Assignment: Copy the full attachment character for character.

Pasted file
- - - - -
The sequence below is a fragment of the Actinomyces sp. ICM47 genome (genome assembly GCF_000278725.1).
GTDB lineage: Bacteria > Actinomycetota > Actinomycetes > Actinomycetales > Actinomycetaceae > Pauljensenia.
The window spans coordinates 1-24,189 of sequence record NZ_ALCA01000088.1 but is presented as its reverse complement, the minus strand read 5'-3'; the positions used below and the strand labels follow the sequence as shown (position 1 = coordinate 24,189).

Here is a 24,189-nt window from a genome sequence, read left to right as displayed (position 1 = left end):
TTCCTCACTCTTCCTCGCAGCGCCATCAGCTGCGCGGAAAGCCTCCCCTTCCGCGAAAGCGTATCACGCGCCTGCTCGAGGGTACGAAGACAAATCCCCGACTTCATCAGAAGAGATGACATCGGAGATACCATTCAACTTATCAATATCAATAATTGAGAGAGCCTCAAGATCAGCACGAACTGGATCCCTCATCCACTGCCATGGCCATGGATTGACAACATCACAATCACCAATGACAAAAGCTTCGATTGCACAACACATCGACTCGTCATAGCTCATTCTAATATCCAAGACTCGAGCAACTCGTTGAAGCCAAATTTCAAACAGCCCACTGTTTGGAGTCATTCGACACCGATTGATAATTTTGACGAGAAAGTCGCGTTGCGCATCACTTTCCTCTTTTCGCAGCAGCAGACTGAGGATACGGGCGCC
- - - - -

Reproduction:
The sequence below is a fragment of the Actinomyces sp. ICM47 genome (genome assembly GCF_000278725.1).
GTDB lineage: Bacteria > Actinomycetota > Actinomycetes > Actinomycetales > Actinomycetaceae > Pauljensenia.
The window spans coordinates 1-24,189 of sequence record NZ_ALCA01000088.1 but is presented as its reverse complement, the minus strand read 5'-3'; the positions used below and the strand labels follow the sequence as shown (position 1 = coordinate 24,189).

Here is a 24,189-nt window from a genome sequence, read left to right as displayed (position 1 = left end):
TTCCTCACTCTTCCTCGCAGCGCCATCAGCTGCGCGGAAAGCCTCCCCTTCCGCGAAAGCGTATCACGCGCCTGCTCGAGGGTACGAAGACAAATCCCCGACTTCATCAGAAGAGATGACATCGGAGATACCATTCAACTTATCAATATCAATAATTGAGAGAGCCTCAAGATCAGCACGAACTGGATCCCTCATCCACTGCCATGGCCATGGATTGACAACATCACAATCACCAATGACAAAAGCTTCGATTGCACAACACATCGACTCGTCATAGCTCATTCTAATATCCAAGACTCGAGCAACTCGTTGAAGCCAAATTTCAAACAGCCCACTGTTTGGAGTCATTCGACACCGATTGATAATTTTGACGAGAAAGTCGCGTTGCGCATCACTTTCCTCTTTTCGCAGCAGCAGACTGAGGATACGGGCGCC